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antibiotics Biology

Protecting Our Defenses: Our Extensive Use of Antibiotics Reduces the Diversity of the Microbiome

By: Tiago Palmisano Edited By: Arianna Winchester

One of the greatest accomplishments of civilization is our ability to purposefully modify the natural world. Scientific research has taught us that we are surrounded by microorganisms too small to see with the naked eye. Of the hundred trillion cells that constitute the average human body, only ten percent of them are our own human cells. The other ninety percent are microorganisms such as bacteria or viruses. This is what we call the human microbiome.

Much of modern medicine is based around controlling the microbiome to encourage the health of our bodies.  Specifically, we are able to regulate the activity of the bacteria in the microbiome through a class of drugs known as antibiotics. Luckily, most of the bacteria in the environment are either beneficial to our bodies or don’t affect us, but a few species do pose a threat to human health. Antibiotics are drugs that allow us to selectively destroy bacteria without damaging human cells. Alexander Fleming discovered the first of these revolutionary drugs, Penicillin, in 1928. Since then, dangerous illnesses caused by bacteria, such as tuberculosis and syphilis, are now easily curable and have been almost completely eradicated.IMG_1467

However, the use of antibiotics is a double edged sword; recently, certain risks have become associated with antibiotic use. Since antibiotics destroy some bacteria of our microbiome, we are inadvertently encouraging the growth of new strains of bacteria which will develop immunity to our medicine. Over time, bacteria evolve to survive the effects of our antibiotics. For example, extensive use of the antibiotic Methicillin has led to diseases such as MRSA, which stands for methicillin-resistant Staphylococcus aureus. Patients who get MRSA have become infected with a strain of bacteria that has acquired immunity to the drug we used to kill it. By using our antibiotic treatments, we have indirectly created a dangerous disease. Bacterial evolution is much faster than the rate at which we can synthesize new drugs, and so the rise of antibiotic resistant (ABR) microbes is a significant problem for the medical community. Gonorrhea, which used to be an easily treatable disease, may soon become completely resistant to current antibiotics.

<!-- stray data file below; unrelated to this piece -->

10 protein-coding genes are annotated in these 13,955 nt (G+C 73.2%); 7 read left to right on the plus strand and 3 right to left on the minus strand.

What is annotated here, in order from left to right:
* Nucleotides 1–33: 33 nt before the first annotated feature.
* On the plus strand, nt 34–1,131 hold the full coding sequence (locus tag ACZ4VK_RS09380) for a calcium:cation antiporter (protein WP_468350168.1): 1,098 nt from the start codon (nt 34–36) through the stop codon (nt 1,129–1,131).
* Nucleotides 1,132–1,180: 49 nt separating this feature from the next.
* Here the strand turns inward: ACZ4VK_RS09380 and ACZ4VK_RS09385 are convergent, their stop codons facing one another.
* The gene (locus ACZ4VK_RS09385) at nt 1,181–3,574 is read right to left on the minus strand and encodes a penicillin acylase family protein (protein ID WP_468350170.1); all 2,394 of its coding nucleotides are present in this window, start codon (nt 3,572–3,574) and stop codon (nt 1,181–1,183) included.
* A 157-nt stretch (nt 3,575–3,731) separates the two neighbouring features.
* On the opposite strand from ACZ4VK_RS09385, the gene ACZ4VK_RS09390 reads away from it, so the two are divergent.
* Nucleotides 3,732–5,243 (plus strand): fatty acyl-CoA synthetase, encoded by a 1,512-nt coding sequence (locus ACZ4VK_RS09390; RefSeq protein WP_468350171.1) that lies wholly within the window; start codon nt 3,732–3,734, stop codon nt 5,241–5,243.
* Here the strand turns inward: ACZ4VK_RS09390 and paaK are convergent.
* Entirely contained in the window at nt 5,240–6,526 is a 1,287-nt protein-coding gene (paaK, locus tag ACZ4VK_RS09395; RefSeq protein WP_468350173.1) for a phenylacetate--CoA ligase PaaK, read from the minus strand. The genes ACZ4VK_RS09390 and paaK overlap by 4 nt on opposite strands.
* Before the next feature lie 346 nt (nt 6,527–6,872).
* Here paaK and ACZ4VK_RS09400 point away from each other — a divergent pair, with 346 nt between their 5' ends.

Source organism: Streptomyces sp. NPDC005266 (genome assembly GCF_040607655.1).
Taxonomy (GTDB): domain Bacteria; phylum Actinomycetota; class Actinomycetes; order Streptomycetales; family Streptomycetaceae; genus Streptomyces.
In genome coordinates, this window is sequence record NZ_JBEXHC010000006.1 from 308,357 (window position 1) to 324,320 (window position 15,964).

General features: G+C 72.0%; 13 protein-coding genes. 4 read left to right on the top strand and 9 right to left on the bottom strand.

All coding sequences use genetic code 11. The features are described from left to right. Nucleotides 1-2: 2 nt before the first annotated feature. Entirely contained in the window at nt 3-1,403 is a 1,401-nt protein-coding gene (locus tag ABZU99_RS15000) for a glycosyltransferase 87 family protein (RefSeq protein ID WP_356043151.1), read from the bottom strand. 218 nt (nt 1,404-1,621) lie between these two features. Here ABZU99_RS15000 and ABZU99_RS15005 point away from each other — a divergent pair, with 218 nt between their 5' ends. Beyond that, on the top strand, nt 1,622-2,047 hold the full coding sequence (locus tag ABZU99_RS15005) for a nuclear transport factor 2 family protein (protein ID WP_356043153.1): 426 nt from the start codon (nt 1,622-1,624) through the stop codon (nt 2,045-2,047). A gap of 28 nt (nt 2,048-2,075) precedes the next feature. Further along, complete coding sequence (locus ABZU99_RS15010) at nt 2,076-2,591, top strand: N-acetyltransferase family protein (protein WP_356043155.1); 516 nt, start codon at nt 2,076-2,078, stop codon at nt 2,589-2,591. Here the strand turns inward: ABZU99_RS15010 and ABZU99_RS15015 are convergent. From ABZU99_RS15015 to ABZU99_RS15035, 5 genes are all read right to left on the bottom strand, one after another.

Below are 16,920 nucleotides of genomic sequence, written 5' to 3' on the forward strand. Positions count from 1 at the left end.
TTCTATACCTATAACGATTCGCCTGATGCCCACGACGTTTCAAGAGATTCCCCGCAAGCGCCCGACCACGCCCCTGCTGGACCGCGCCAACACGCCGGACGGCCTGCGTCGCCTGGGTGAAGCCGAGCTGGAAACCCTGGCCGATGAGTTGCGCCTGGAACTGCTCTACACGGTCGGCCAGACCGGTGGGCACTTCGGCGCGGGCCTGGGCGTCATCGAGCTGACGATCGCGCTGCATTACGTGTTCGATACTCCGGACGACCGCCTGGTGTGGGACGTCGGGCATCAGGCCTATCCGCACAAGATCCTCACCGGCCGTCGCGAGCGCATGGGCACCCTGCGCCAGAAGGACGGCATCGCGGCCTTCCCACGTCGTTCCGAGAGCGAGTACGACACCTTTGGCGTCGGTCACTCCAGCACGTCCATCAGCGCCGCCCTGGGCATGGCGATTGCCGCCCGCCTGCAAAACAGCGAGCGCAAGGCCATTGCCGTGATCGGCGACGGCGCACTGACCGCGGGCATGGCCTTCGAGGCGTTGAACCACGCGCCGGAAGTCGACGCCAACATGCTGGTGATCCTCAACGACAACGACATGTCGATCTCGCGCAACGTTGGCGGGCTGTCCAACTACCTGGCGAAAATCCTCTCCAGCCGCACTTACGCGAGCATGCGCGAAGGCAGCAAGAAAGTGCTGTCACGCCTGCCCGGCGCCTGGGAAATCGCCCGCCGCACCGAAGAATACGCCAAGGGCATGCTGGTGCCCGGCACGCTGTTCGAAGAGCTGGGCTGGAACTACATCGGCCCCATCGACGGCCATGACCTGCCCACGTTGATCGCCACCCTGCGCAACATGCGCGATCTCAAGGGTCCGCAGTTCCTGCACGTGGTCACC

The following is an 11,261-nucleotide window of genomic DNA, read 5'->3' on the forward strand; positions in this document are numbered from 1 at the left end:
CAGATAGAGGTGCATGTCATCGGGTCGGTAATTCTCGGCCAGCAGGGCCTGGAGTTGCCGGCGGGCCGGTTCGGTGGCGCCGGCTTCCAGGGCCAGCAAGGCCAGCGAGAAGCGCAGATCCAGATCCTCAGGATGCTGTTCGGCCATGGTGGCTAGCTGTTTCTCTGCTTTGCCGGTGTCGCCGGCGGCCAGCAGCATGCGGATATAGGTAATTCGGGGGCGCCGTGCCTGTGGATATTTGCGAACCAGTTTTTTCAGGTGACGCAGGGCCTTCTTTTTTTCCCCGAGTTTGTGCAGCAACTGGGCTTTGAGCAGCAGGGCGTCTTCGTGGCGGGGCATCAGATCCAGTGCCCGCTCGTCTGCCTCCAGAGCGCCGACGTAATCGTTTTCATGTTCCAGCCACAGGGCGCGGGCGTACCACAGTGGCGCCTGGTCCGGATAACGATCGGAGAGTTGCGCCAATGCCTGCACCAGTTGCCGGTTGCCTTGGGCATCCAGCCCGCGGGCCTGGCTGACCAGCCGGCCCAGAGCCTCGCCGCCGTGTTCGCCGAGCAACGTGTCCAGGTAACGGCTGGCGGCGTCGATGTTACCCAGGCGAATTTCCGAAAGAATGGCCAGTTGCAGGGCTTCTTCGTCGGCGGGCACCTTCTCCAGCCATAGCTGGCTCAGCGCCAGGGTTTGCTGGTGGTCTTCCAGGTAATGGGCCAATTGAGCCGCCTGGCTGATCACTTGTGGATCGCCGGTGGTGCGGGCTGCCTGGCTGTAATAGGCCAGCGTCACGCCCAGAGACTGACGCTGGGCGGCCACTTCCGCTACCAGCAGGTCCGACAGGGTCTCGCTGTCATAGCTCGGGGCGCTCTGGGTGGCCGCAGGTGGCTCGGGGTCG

We cannot deny that antibiotics save lives and increase our standard of living, but the recent emergence of ABR infections demands that we learn to use them more responsibly. Newborns, for instance, are normally given a preventative treatment of antibiotics after birth to protect against possible infections. However, these drugs diminish the initial colonization of microbiome bacteria in the infant’s gut that could provide key physiological functions later in life. Research has shown that narrowing the diversity of a newborn’s microbiome can result in a higher chance of developing allergic asthma and other inflammatory diseases in the future.

Furthermore, recent studies of an isolated South American tribe demonstrate the long-term effects of the potential overuse of antibiotics. A group of Yanomami Amerindians in southern Venezuela offers an ideal model of the undisturbed human microbiome, since the tribe has been isolated for more than eleven thousand years. Scientists found that the diversity of bacteria in oral, skin and fecal samples from the Yanomami Amerindians was significantly higher than the bacterial diversity of Western people. From this, we can infer that the long-term exposure to Penicillin and other similar drugs could inhibit the bacterium-human relationship.

Interestingly, the microbiome of the isolated tribe contained some antibiotic-resistant bacteria, even though none of the Yanomami Amerindians had ever taken an antibiotic drug. The presence of these protective bacteria is most likely a result of exposure to naturally occurring antibiotic microbes in the soil. This unexpected finding suggests that a small amount of antibiotic resistance naturally occurs in the human microbiome. The fact that certain amounts of ABR organisms normally occur may provide an explanation for the extreme pace at which resistant diseases have arisen in Western civilization. Our substantial use of antibiotics may have poured gasoline onto a pre-existing fire, which allowed the naturally occurring resistant bacteria to spread throughout human society.

The argument presented here is not against the use of antibiotics; it is simply a reminder to use our antibiotics responsibly. The advances of modern medicine have undoubtedly improved our defenses against disease, and we should not abandon those treatment options. However, we must be mindful of the very real threat posed by the rise of ABR microbes. To reduce this threat, the global community should take measures to control the amounts of antibiotics used in commercial industry. Comprehensive guidelines for estimating the risk of resistant bacteria should also be established. If we fail to use antibiotics responsibly, they in turn will eventually fail us.

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